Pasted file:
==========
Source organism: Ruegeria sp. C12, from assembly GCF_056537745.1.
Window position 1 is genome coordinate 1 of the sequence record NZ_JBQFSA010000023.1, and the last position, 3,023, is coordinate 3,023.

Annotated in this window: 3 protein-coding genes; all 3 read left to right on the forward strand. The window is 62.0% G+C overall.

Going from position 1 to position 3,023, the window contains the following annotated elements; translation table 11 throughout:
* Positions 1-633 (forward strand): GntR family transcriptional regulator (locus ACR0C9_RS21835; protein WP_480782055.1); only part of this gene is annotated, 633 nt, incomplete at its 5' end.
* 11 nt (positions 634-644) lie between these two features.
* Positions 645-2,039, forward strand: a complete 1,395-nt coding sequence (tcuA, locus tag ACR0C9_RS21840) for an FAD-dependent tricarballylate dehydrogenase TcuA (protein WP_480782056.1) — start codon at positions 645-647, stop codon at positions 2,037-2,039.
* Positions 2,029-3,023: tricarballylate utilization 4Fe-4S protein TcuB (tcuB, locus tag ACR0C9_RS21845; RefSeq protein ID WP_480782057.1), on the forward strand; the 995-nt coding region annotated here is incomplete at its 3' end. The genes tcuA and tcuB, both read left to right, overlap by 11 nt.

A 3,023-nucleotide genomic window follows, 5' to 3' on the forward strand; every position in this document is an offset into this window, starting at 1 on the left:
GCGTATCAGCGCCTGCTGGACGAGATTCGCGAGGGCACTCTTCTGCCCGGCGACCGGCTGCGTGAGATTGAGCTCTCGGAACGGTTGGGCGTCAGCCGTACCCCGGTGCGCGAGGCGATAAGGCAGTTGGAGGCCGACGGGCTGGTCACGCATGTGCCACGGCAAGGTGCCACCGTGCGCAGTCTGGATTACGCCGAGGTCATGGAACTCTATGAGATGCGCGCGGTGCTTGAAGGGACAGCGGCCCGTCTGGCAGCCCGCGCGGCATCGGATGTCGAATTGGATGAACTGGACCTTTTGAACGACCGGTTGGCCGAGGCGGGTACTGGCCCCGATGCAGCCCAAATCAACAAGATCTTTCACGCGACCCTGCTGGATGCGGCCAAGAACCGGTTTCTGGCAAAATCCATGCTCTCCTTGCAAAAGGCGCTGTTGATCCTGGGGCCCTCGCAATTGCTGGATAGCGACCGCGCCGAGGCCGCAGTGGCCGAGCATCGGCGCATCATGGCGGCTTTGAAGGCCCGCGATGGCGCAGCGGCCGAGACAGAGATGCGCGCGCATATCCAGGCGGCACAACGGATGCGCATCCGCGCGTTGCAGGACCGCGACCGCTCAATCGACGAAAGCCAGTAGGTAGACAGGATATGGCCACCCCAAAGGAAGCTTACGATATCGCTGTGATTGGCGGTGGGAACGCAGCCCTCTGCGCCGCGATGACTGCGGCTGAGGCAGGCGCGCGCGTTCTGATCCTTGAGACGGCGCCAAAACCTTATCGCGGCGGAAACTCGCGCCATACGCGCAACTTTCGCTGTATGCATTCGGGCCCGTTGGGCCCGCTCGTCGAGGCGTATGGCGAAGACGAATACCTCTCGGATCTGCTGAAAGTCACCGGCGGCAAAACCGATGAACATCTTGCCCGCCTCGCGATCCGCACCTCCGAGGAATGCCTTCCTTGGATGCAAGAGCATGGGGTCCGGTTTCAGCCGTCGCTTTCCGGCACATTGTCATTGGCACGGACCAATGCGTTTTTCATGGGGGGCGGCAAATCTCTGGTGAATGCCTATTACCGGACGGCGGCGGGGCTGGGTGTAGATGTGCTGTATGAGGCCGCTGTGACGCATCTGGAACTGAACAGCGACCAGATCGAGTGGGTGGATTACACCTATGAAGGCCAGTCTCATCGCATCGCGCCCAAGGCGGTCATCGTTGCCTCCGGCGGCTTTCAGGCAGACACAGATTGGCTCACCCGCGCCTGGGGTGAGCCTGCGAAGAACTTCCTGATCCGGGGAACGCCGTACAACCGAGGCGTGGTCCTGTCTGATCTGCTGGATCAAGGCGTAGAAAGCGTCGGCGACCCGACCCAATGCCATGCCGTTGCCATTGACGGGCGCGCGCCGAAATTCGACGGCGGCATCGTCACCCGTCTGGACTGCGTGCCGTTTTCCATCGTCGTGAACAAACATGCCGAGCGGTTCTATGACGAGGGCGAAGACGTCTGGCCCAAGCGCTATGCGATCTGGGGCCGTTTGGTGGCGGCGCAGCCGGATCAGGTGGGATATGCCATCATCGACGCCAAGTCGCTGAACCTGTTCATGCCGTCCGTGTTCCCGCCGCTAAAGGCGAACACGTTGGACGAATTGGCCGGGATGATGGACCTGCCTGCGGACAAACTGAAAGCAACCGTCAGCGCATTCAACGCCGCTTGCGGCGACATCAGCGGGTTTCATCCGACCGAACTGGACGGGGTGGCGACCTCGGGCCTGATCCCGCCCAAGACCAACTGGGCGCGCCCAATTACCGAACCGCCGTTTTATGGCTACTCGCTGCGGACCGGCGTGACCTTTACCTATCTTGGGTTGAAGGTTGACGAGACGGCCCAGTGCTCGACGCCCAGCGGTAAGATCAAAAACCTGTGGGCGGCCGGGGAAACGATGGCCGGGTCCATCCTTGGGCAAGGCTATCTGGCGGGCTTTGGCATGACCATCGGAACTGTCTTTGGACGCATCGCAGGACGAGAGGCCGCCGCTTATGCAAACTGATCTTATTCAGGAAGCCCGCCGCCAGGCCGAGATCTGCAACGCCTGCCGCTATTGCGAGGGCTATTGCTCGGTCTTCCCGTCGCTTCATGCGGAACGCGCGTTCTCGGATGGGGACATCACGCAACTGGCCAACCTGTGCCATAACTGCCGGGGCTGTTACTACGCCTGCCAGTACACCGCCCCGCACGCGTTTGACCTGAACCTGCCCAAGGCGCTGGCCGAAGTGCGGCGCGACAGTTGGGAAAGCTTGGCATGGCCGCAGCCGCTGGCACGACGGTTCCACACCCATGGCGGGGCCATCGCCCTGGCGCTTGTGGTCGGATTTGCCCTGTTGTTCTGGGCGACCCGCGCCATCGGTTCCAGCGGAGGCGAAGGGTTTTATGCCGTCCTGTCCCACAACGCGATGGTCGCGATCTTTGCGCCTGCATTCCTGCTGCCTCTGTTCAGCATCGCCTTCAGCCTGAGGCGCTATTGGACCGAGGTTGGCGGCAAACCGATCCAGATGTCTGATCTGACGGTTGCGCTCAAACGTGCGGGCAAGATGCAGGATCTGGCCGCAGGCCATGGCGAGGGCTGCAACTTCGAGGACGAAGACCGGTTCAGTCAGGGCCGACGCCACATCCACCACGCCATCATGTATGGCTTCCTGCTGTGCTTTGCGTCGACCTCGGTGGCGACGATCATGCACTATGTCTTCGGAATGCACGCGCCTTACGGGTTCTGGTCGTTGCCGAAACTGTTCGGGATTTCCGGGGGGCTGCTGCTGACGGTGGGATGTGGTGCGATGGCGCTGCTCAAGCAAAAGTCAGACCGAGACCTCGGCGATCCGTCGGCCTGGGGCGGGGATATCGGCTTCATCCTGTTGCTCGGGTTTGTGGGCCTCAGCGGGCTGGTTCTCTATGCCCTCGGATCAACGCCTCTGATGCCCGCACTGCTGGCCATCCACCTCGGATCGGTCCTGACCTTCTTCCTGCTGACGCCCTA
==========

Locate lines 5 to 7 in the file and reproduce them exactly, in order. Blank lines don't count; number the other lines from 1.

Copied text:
* Positions 1-633 (forward strand): GntR family transcriptional regulator (locus ACR0C9_RS21835; protein WP_480782055.1); only part of this gene is annotated, 633 nt, incomplete at its 5' end.
* 11 nt (positions 634-644) lie between these two features.
* Positions 645-2,039, forward strand: a complete 1,395-nt coding sequence (tcuA, locus tag ACR0C9_RS21840) for an FAD-dependent tricarballylate dehydrogenase TcuA (protein WP_480782056.1) — start codon at positions 645-647, stop codon at positions 2,037-2,039.